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£1.2bn to create ‘world’s most advanced’ supecomputer dedicated to weather and climate
Climate change and 'green tech' are at the heart of the new economic vision. Supplied/Scottish Enterprise
GovTech

£1.2bn to create ‘world’s most advanced’ supecomputer dedicated to weather and climate 

A £1.2bn government supercomputer investment will enable weather forecasters to provide a much greater degree of local accuracy.
The new programme of investment will help the Met Office provide forecasts down to the street-by-level over the next 10 years. Measures announced yesterday by the UK government are in response to Storms Ciara and Dennis, which have caused severe localised flooding. It is hoped over the next decade the Met Office’s data model of the Earth’s surface – called the ‘Digital Twin’ – will allow it much greater accuracy. To create this simulated picture, the world is divided into grid squares which allow a supercomputer to model the impact of weather. As technology has improved these squares have become smaller allowing for much more localised forecasting. At the moment the squares are 10km across, globally, with the UK’s more detailed at 1.5km. The investment should allow the Met Office’s model to improve to a degree of 100metre accuracy, meaning street level, which will facilitate a much faster environmental response to major weather events and to help mitigate the effects of climate change. Technology has enabled forecasters improve long range predictions with five-day forecasts now as accurate as a one-day forecast 40 years ago, equating to a day per decade improvement. Data from this new supercomputer – expected to be the world’s most advanced dedicated to weather and climate – will be used to help more accurately predict storms, select the most suitable locations for flood defences and predict changes to the global climate. The new supercomputer, to be managed by the Met Office, will also be used to help ensure communities can be better prepared for weather disruption, including through:
  • More sophisticated rainfall predictions, helping the Environment Agency rapidly deploy mobile flood defences
  • Better forecasting at airports so they can plan for potential disruption
  • More detailed information for the energy sector to help them mitigate against potential energy blackouts and surges.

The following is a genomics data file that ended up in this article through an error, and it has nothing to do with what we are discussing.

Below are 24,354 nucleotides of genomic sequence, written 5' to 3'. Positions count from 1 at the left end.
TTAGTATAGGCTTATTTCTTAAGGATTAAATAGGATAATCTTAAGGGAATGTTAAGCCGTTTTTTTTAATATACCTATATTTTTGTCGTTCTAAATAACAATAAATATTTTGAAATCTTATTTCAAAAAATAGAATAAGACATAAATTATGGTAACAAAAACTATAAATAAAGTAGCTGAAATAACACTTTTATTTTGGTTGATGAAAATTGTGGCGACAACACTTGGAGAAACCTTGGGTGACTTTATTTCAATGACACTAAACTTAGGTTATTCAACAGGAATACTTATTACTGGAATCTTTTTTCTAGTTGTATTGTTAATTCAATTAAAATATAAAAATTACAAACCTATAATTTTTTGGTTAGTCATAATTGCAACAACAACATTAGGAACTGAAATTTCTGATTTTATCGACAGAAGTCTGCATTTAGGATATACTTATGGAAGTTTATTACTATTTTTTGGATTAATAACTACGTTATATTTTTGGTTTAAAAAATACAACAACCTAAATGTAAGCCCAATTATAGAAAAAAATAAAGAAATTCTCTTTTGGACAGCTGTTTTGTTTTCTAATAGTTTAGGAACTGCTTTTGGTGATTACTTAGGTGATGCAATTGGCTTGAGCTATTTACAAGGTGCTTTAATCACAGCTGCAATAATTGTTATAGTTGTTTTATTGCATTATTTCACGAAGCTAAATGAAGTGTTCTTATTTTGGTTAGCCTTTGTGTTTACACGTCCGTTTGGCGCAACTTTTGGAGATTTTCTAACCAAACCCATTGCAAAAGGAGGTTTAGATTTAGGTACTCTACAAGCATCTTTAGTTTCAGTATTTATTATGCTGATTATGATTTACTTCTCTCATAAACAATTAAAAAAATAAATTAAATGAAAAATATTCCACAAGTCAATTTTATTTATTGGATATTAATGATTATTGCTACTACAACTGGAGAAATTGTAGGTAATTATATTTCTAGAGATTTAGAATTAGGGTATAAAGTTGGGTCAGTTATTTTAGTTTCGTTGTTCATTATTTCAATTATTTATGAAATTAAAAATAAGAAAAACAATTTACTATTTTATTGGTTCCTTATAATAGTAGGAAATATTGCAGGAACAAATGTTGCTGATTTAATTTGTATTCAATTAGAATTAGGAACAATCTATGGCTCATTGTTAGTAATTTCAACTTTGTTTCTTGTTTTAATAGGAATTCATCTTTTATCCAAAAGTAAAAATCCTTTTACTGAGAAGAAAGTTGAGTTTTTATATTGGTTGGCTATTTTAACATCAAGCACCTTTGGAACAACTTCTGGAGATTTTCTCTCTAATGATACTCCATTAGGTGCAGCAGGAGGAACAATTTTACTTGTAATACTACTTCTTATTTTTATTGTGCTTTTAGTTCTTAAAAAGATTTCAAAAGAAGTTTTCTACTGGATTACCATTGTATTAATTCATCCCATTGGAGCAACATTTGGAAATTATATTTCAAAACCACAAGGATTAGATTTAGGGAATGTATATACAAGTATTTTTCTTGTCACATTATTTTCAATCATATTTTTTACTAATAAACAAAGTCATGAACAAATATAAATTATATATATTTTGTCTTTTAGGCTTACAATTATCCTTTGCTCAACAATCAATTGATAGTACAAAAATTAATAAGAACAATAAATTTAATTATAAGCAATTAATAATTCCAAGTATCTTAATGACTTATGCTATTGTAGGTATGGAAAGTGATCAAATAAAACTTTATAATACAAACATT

Business and Energy Secretary and COP26 President Alok Sharma said: “Over the last 30 years, new technologies have meant more accurate weather forecasting, with storms being predicted up to 5 days in advance. “Come rain or shine, our significant investment for a new supercomputer will further speed up weather predictions, helping people be more prepared for weather disruption from planning travel journeys to deploying flood defences. “The new supercomputer will also strengthen the UK’s supercomputing and data technology capabilities, driving forward innovation and growing world-class skills across supercomputing, data science, machine learning and artificial intelligence.” Professor Penny Endersby, Met Office Chief Executive said: “This investment will ultimately provide earlier more accurate warning of severe weather, the information needed to build a more resilient world in a changing climate and help support the transition to a low carbon economy across the UK. “It will help the UK to continue to lead the field in weather and climate science and services, working collaboratively to ensure that the benefits of our work help government, the public and industry make better decisions to stay safe and thrive.” Chair of the Science Review Group Professor Ted Shepherd said: “The agreement to upgrade the Met Office high performance computer is welcome news. The improved processing power will deliver a step-change in weather forecasting and climate modelling capability for the UK, such as the further development of the Earth Systems Model, which involves collaboration with the many UKRI-NERC funded research centres. “Improved daily to seasonal forecasts and longer-term climate projections will equip society with a greater ability to proactively protect itself against the adverse impacts of climate change.” Currently, the Met Office’s 14 computers are all housed in the UK although overseas options are being explored in order to reduce carbon energy dependency.

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